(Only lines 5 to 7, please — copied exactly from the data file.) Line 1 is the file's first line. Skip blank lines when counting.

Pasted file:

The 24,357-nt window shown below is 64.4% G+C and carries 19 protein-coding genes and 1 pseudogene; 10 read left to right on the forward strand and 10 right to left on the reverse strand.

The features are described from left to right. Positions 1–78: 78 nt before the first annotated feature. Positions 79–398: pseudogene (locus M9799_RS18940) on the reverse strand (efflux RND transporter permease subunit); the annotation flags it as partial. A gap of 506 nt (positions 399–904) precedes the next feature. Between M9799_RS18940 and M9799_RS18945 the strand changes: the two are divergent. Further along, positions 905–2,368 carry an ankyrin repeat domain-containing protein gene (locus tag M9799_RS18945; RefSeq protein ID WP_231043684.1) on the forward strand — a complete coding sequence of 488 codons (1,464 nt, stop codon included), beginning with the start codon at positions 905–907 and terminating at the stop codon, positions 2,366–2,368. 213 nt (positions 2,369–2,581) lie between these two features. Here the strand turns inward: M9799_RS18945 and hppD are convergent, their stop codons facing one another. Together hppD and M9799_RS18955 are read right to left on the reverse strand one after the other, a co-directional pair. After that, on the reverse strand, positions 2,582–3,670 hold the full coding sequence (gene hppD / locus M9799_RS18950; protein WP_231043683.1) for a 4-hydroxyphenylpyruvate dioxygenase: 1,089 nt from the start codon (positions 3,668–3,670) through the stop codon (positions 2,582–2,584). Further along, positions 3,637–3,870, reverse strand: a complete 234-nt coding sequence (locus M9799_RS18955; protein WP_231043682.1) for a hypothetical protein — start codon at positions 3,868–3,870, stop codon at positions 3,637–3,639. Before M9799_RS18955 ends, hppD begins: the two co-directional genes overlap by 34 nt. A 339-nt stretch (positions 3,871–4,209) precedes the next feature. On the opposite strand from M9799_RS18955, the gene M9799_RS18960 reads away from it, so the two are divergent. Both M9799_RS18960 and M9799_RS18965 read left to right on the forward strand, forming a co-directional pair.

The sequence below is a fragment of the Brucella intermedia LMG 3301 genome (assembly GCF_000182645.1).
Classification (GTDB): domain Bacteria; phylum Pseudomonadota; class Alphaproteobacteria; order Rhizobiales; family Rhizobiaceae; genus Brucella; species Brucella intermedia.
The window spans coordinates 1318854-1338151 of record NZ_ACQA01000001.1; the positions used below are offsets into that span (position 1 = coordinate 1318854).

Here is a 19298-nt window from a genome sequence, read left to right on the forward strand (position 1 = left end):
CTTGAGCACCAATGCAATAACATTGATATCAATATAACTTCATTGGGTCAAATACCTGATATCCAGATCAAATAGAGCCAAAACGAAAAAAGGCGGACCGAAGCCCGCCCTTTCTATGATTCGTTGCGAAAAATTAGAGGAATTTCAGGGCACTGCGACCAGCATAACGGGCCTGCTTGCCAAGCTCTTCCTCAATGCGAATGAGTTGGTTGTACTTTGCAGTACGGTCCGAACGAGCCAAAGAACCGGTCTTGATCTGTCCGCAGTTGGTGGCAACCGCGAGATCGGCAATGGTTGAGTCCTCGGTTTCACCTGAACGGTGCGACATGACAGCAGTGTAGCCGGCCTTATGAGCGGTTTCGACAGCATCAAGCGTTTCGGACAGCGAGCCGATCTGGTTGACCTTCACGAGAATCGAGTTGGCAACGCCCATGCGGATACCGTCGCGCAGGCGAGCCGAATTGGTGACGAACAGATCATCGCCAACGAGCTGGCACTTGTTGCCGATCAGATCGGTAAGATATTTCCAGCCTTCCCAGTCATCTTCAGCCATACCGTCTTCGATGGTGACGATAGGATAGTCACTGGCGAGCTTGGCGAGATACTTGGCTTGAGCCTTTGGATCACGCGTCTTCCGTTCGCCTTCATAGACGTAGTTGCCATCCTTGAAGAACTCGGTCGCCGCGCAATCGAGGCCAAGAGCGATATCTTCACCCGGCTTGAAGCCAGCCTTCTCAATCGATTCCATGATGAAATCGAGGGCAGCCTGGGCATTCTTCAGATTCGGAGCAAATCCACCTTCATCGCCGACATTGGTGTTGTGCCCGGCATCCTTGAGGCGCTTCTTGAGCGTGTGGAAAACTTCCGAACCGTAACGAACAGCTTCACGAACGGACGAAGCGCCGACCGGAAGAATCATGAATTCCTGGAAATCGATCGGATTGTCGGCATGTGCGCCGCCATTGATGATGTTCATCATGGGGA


The window spans coordinates 1318854-1338151 of record NZ_ACQA01000001.1; the positions used below are offsets into that span (position 1 = coordinate 1318854).

Here is a 19298-nt window from a genome sequence, read left to right on the forward strand (position 1 = left end):
CTTGAGCACCAATGCAATAACATTGATATCAATATAACTTCATTGGGTCAAATACCTGATATCCAGATCAAATAGAGCCAAAACGAAAAAAGGCGGACCGAAGCCCGCCCTTTCTATGATTCGTTGCGAAAAATTAGAGGAATTTCAGGGCACTGCGACCAGCATAACGGGCCTGCTTGCCAAGCTCTTCCTCAATGCGAATGAGTTGGTTGTACTTTGCAGTACGGTCCGAACGAGCCAAAGAACCGGTCTTGATCTGTCCGCAGTTGGTGGCAACCGCGAGATCGGCAATGGTTGAGTCCTCGGTTTCACCTGAACGGTGCGACATGACAGCAGTGTAGCCGGCCTTATGAGCGGTTTCGACAGCATCAAGCGTTTCGGACAGCGAGCCGATCTGGTTGACCTTCACGAGAATCGAGTTGGCAACGCCCATGCGGATACCGTCGCGCAGGCGAGCCGAATTGGTGACGAACAGATCATCGCCAACGAGCTGGCACTTGTTGCCGATCAGATCGGTAAGATATTTCCAGCCTTCCCAGTCATCTTCAGCCATACCGTCTTCGATGGTGACGATAGGATAGTCACTGGCGAGCTTGGCGAGATACTTGGCTTGAGCCTTTGGATCACGCGTCTTCCGTTCGCCTTCATAGACGTAGTTGCCATCCTTGAAGAACTCGGTCGCCGCGCAATCGAGGCCAAGAGCGATATCTTCACCCGGCTTGAAGCCAGCCTTCTCAATCGATTCCATGATGAAATCGAGGGCAGCCTGGGCATTCTTCAGATTCGGAGCAAATCCACCTTCATCGCCGACATTGGTGTTGTGCCCGGCATCCTTGAGGCGCTTCTTGAGCGTGTGGAAAACTTCCGAACCGTAACGAACAGCTTCACGAACGGACGAAGCGCCGACCGGAAGAATCATGAATTCCTGGAAATCGATCGGATTGTCGGCATGTGCGCCGCCATTGATGATGTTCATCATGGGGA